by Paul Jennings
There is a bit of an odd tale behind this new recorder tune. I have a mental list of favorite old jazz and pop tunes to pull from for inspiration, style, or sets of chord changes. High on this list is Horace Silver's "Song For My Father," from his iconic album of the same name. Well, last summer as I was thinking of what to write for this issue, I decided to do an homage to this tune by taking similar chord changes and the distinctive opening bass ostinato as the basis for a recorder original. In looking it up, I discovered that, sadly, Horace Silver had just passed away this past June. So I dedicate this easy-going, jazzy tune to his memory.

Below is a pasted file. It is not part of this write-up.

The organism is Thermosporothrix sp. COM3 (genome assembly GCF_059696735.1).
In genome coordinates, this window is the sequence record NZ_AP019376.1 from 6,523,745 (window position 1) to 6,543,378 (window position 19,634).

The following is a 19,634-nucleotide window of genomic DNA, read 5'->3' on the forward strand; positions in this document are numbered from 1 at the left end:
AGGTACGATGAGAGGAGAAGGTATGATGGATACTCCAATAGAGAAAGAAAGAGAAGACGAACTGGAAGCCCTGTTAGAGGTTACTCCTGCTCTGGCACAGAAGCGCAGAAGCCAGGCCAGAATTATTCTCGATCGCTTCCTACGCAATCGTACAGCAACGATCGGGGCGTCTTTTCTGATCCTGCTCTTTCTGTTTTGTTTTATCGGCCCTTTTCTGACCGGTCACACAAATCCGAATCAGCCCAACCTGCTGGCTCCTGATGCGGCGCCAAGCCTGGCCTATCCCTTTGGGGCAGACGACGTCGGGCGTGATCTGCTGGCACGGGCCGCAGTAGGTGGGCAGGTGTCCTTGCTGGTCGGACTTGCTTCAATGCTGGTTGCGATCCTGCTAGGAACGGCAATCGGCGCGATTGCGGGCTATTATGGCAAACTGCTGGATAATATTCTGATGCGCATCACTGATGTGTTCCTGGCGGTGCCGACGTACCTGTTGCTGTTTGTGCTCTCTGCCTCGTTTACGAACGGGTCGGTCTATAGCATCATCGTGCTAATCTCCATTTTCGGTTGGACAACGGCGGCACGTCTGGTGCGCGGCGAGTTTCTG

Actually, some of you, and some of the players on our session saw the opening measures, and thought: Steely Dan – "Rikki Don't Lose That Number." But no, Horace was there long before. The ostinato is the same, but they do such different things with it... and so do we.
Recorders need to play the notes low E, G, A, B, and C, and the rhythmic demands are fairly straight ahead, with the syncopated rhythm at bar 6 being the hardest thing they have to play. Early on and at the end, there are optional divisis that are easy to sort out but well worth it for the effect.
Online you will find several extras including a piano/recorder score and a BAG part so that your beginning players can play this, too. You will also find a winds only version and a rhythm only version that are just plain cool to hear.
Text is taken from Music K-8 magazine.